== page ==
Unsafe driving habits not only make it more difficult to maintain driving privileges — they can also ruin your personal credit. Fortunately, completing a defensive driving course can be an important first step in cleaning up a bad driving record and improving credit scores. Learn more about how bad driving habits can affect your finances and what you can do to rectify your situation.
How Bad Driving Can Ruin Your Credit
Unpaid Tickets and Credit Scores
Most people don’t consider traffic tickets to be a big deal. But unpaid traffic tickets don’t go away. Most jurisdictions turn them over to collection agencies, which translates to a hit in drivers’ credit scores. Unpaid tickets also collect interest. Eventually, unpaid tickets come back to haunt drivers by taking a big bite out of any tax refunds they were expecting.
It’s always better to clear up tickets right away, but removing old tickets is sometimes possible, according to Andrew Flusche, a Virginia attorney specializing in reckless driving cases.
“Some states may let you re-open old tickets from your record to give you a chance to get them reduced in court," said Flusche. "For example, Virginia gives you 60 days after any a conviction to ask the judge for a new hearing. If your state allows a similar process, it could be a great way to clean up your driving record if you forgot about a recent ticket or for some reason were not able to appear in court to dispute it."
Unpaid Medical Bills from Car Accidents
Drivers who are found to be at fault in an auto accident are legally and financially responsible for compensating innocent victims, including their medical bills. Drivers who have adequate auto insurance won’t have to pay expenses out of pocket. However, their insurance companies will probably drop them. Getting replacement insurance coverage will inevitably be more expensive, if not impossible. At-fault drivers without insurance almost certainly face crushing financial judgments that may never be repaid — and hurt credit scores tremendously.
Potential Financial Disaster from a DUI Conviction
Besides possible jail time, a DUI conviction can also lead to financial disaster. Drivers defending themselves against DUI charges routinely spend well into five figures on attorney’s fees, bail bonds, DUI education classes, and court costs. DUI citations and convictions also have long term adverse financial and credit effects.
Fees paid by credit card drive up credit utilization ratios — which lowers credit scores.
Unpaid fines are turned over to collection agencies — which lowers credit scores.
Judgments become public record and remain on a credit record for seven years, even if they are paid in full.
DUI convictions also show up in criminal background checks, which may make it difficult to get a new job or rent an apartment.
Hiding or Eliminating Bad Driving Records
Depending on the circumstances, it may be possible to reduce or eliminate the effects of a bad driving record. The first step is to ensure that the record it accurate, according to Flusche.
"It can be difficult to clean up your driving record, depending upon the state where your license is from," Flusche said. "You should first request an actual copy of your record from your local DMV. This will show you exactly what the record contains. Then you can examine each entry on the record for accuracy. If you find any inaccurate entries, you should contact the court in question and the DMV to have those entries corrected."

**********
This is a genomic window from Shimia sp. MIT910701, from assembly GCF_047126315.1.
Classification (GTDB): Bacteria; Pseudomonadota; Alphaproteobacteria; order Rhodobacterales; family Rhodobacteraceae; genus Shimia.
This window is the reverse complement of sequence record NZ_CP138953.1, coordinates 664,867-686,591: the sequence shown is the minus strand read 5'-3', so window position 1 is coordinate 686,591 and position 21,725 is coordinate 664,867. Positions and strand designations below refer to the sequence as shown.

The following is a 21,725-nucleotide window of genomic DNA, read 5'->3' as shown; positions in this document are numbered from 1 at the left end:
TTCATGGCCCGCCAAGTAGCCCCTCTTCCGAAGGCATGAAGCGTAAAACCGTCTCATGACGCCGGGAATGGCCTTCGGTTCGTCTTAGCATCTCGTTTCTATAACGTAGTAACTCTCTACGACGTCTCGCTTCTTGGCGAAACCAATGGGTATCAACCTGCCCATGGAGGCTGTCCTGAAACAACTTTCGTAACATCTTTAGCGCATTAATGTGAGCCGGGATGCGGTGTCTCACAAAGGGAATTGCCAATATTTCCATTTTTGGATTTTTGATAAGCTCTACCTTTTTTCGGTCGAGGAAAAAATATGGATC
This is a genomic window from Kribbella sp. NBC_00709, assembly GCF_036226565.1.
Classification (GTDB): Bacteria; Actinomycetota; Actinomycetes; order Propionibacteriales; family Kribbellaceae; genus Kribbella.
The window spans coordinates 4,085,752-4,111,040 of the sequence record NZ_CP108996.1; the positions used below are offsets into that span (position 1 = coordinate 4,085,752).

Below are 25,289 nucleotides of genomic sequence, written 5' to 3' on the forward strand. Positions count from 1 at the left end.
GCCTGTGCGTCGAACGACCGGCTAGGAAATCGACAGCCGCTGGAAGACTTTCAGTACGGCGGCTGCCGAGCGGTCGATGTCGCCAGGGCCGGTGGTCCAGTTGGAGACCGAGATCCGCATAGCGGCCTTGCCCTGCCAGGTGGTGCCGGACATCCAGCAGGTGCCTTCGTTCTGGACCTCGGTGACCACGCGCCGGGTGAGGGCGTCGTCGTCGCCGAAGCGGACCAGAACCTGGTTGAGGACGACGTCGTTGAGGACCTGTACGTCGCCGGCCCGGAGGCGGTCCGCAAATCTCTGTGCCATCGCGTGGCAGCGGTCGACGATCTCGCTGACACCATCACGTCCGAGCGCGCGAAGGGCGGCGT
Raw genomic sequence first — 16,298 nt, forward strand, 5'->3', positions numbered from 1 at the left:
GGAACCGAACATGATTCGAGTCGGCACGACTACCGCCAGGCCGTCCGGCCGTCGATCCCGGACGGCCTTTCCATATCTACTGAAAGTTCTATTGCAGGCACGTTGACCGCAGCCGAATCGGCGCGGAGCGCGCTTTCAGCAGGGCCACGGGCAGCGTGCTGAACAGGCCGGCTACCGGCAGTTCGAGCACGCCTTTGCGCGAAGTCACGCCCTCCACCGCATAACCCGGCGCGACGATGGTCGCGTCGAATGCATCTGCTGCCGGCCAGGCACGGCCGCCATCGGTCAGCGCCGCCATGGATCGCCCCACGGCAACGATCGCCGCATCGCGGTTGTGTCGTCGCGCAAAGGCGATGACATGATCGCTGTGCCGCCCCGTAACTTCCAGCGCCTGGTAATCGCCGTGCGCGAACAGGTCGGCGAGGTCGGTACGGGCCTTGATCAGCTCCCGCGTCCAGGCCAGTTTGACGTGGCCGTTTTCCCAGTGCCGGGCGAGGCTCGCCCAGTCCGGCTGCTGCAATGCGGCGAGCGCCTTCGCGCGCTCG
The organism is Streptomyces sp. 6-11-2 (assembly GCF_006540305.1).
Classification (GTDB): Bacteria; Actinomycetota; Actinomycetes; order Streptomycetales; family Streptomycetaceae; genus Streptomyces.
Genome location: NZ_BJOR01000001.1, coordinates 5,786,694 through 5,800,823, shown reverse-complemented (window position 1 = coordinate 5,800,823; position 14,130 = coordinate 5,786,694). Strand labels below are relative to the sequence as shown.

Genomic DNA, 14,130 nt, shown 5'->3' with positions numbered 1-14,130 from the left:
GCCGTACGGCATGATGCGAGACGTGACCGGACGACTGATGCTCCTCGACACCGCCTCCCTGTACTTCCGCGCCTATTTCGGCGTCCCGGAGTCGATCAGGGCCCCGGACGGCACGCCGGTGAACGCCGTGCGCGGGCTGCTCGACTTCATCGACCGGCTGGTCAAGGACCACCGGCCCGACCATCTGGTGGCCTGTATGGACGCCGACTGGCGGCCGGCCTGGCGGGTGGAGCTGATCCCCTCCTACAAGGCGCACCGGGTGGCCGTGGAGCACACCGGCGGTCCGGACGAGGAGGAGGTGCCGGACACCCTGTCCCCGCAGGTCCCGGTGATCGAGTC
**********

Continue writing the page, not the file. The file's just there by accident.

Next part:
Drivers may also be able to clear up accurate bad driving records. Criminal charges and convictions, such as for DUI, may possibly be expunged or sealed. Sealing a record means that it is no longer accessible to the public. Expungement means that the records connected with the criminal charge or conviction are destroyed. Some jurisdictions do not allow some convictions to be expunged. They can only be sealed. Most jurisdictions also impose waiting periods on sealing and expungement for criminal records .This is especially true for DUI convictions.
After criminal records are sealed or expunged, individuals are legally allowed to answer “no” if they are asked whether they have a criminal conviction. However, professional licensing boards and state and local governments may still have access to sealed criminal records. It should also be noted that expungement does not remove a DUI from a driving record. However, bad driving notations, including most DUIs, eventually fall off of driving records.
Adult Versus Juvenile Criminal Records
Adults who have DUI or other criminal driving convictions must petition the courts to have their records sealed or expunged. Some DUI or criminal offenses — such as those that involve fatalities, may not be eligible. Likewise, adults who have had brushes with the law since the first conviction are probably not eligible to have their records sealed or expunged. This is true even if other convictions weren’t for DUI. Many jurisdictions automatically seal or expunge juvenile criminal records after the person turns 18, with exceptions for serious felonies.
Removing Points from Driving Records
Bad driving records that don’t involve criminal charges can also have adverse financial consequences. Insurance companies often charge higher rates if you've been in a lot of accidents. Bad driving records also mean that many jobs that require driving are off-limits. However, completing a defensive driving course can remove points from a driving record. In many cases, classes can be completed online, in the privacy of a driver’s own home.
Bad Driving, Bad Credit
Bad driving can lead to a driver’s license being suspended or even a jail sentence. But bad driving can also put a dent in drivers’ credit records. Clearing up old traffic tickets, driving citations, or criminal records doesn’t just reduce auto insurance rates. It can also translate to a boost in drivers’ credit scores.